Cage-free - production of eggs in the UK includes barn-raised, free-range and various organic systems. Free-range is the most popular of the non-cage alternatives, accounting for around 30% of all eggs, compared to about 5% in barns and 6% organic. The housing conditions in free-range systems have similar standards to a barn or aviary. In addition, the animals must have constant daytime access to an outside space with vegetation.
Non-cage systems may be single or multi-tier (up to 4 levels), and can have outdoor access or not. Indoor non-cage systems are also referred to as aviaries (for systems with multiple tiers) or barn systems.
Free Range - In the UK, the Department for Environment, Food and Rural Affairs requires that a free range chicken should have access during daylight hours to open-air runs during at least half of their life. Unlike in the United States, this definition also applies to eggs.
Some free range farming in the UK, which accounts for about 25% of production, has also come under criticism regarding animal welfare. Some large scale free range farms have problems with social abnormalities caused by having very large numbers of birds in a restricted outdoor space. Beak trimming to control cannibalism and infighting is common. The animals are vulnerable to predators and diseases.
Free Range - In the European Union the definition is more stringent.
Except for restrictions put in place by a veterinarian in the case of illness, hens must have continuous daytime access to open air runs. The run space must be purposed solely for the hens except for use as orchards, livestock grazing or woodlands. If using the run space for one of these dual purposes, authorization must be obtained by the proper authorities. In free-range
broiler systems, the chickens are given continuous access to an outdoor range during the daytime and sheds are provided where they are housed at night.
The EU regulated marketing standards for egg farmers which specifies the following (cumulative) minimum conditions for the free-range method:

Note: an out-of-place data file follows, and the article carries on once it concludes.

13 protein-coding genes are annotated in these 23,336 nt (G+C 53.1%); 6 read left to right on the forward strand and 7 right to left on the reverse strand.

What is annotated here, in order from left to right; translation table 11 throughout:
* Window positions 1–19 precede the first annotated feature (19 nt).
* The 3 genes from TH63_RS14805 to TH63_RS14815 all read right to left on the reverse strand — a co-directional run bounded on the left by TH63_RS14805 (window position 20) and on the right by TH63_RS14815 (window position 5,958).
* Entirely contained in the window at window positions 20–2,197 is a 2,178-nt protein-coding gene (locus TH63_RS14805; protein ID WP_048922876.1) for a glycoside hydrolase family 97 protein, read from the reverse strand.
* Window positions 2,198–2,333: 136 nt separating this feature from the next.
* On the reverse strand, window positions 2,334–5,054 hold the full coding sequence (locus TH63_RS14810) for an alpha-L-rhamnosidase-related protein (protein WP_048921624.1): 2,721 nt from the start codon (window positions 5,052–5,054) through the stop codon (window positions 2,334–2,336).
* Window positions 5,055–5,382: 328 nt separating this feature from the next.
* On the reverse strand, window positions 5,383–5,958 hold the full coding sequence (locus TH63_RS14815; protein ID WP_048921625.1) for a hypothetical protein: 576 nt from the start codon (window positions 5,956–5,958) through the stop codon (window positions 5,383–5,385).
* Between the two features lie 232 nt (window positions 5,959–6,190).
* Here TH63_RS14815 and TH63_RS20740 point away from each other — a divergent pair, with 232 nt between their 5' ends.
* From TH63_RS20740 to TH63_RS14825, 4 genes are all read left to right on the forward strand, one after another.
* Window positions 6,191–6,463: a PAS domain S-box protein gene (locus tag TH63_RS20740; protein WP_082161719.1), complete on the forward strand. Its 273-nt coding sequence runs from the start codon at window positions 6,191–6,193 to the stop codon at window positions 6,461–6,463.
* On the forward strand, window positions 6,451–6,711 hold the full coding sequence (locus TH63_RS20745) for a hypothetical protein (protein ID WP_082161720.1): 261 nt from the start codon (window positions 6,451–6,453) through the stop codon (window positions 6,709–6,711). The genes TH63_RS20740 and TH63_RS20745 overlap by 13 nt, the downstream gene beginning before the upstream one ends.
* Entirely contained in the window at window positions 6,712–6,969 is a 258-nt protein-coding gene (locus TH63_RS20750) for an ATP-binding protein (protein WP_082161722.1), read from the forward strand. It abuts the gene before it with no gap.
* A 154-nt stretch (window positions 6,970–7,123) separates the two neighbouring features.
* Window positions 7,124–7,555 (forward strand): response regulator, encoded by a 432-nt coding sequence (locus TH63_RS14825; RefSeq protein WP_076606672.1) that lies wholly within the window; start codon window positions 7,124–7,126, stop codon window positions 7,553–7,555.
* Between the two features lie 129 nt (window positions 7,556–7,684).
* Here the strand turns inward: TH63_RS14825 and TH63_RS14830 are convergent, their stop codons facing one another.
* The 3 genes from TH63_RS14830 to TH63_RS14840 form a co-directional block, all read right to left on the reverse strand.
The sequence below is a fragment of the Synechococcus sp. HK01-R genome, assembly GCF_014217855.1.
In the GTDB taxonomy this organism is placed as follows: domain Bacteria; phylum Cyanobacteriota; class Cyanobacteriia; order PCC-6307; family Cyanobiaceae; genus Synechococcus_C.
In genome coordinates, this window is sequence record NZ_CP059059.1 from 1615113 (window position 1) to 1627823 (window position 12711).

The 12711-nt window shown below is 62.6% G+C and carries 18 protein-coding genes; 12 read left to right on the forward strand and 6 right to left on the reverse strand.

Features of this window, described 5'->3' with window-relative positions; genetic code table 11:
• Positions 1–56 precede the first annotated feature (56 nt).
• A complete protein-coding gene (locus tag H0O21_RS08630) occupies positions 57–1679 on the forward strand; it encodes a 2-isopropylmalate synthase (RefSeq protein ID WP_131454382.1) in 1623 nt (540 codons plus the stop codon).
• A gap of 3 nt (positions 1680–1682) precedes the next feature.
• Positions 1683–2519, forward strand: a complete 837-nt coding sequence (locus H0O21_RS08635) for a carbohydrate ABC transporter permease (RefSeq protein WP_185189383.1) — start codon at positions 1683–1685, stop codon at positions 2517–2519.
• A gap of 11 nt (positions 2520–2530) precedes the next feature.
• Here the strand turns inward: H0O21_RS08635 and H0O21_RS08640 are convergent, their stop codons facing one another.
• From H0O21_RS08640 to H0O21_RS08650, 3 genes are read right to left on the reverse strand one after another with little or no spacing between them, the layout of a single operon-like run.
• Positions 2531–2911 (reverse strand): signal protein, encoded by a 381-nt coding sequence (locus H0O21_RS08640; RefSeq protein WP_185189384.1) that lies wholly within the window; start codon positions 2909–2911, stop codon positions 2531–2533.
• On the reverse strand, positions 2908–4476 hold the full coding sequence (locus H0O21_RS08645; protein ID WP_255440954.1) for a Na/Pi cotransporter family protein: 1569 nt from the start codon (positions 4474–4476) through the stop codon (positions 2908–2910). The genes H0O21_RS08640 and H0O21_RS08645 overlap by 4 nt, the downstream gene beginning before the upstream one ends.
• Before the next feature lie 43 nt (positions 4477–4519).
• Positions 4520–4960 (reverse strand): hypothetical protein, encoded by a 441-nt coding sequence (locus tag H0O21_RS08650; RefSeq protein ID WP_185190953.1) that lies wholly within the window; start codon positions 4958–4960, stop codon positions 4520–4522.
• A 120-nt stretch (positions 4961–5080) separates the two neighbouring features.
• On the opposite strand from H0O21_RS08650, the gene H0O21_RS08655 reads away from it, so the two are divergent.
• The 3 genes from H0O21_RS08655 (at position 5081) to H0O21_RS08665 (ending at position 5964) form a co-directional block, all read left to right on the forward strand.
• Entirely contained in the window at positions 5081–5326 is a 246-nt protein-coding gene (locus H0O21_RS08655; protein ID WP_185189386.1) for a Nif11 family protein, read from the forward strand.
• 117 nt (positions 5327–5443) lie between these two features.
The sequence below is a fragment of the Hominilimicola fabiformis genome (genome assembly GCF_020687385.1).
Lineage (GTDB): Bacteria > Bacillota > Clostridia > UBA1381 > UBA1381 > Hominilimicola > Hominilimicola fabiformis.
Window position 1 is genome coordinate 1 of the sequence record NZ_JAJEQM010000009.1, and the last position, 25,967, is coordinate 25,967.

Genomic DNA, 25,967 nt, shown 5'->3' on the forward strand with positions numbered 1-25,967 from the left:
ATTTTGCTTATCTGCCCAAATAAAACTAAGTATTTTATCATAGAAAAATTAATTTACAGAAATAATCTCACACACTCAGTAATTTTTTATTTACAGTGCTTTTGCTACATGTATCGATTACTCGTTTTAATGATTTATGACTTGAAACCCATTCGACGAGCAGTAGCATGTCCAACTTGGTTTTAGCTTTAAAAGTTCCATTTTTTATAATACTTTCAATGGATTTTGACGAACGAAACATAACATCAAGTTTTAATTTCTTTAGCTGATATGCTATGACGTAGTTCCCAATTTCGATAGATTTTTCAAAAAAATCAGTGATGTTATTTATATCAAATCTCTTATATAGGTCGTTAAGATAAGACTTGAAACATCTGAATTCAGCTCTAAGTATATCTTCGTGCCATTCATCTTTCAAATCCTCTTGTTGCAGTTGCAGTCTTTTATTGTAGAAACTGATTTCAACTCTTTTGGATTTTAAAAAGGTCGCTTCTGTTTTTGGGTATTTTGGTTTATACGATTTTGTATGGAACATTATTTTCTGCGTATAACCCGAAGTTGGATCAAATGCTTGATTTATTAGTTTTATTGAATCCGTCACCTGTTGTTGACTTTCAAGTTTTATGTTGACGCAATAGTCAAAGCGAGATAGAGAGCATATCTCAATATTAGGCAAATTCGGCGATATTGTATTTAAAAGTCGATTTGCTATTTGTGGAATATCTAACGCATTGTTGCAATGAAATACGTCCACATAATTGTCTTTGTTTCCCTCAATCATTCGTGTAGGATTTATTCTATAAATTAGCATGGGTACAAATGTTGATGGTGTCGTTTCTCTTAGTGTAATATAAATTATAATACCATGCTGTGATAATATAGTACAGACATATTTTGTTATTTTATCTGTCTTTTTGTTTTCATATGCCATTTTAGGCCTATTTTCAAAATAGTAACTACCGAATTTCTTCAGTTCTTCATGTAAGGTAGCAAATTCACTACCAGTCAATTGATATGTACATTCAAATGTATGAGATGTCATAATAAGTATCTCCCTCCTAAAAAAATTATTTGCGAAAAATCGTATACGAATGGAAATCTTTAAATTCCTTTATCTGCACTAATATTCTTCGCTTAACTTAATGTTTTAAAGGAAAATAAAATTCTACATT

Egg farming in EU is classified into 4 categories:
The mandatory labelling on the egg shells attributes a number (which is the first digit on the label) to each of these categories: 0 for Organic, 1 for Free Range, 2 for Barn and 3 for Cages.
There are no legal guidelines of definitions of "Free Range" in Australian legislation. So long as the birds have got some range outside during each day their eggs can be labelled as Free Range. The lack of a legal definition of "free range" is at the heart of what has been claimed are widespread substitution problems. However there are voluntary codes and certifications available by one of the endorsing and auditing 'free-range' organisations.
The free-range industry in Australia is self-regulated and there is no compulsory national accreditation system. It is basically up to individual producers to decide whether they want their eggs certified by either an animal welfare organisation, a state-based free-range egg association or the newly formed national body, the Free-Range Egg and Poultry Association of Australia.
While there isn't a legal definition of "free range", there are general guidelines for producers outlined in the code of practice for the welfare of animals that was agreed to by industry, animal welfare groups (such as the RSPCA) and governments.
The code states that:
But many producers believe the guidelines are not tough enough.
The advantage of getting the RSPCA's label of approval is that people tend to be drawn towards the eggs that have our logo on because they recognise the RSPCA has high standards, and they know that if they are buying eggs with our logo on, that they do comply with a set of standards that are regularly inspected to make sure those farms are doing things properly.
The Australian Egg Corporation has started its own national scheme called Egg Corp. It is a quality assurance program that checks egg labelling, animal health and welfare, food safety and biosecurity of all types of eggs on the market. But, again, it is a voluntary system.
Free-range egg production in Australia has been steadily increasing in volume, value and market share over the past decade. They make up 15% of the domestic market and are worth about 25% of the value of the Australian egg industry, which is more than $70 million a year. A dozen free-range eggs can cost twice that of caged eggs, but more people are prepared to pay for the premium egg on the market. However more producers are prepared to rort the system to make an easy profit and there are claims that half the free-range eggs sold in Australia are not the real deal.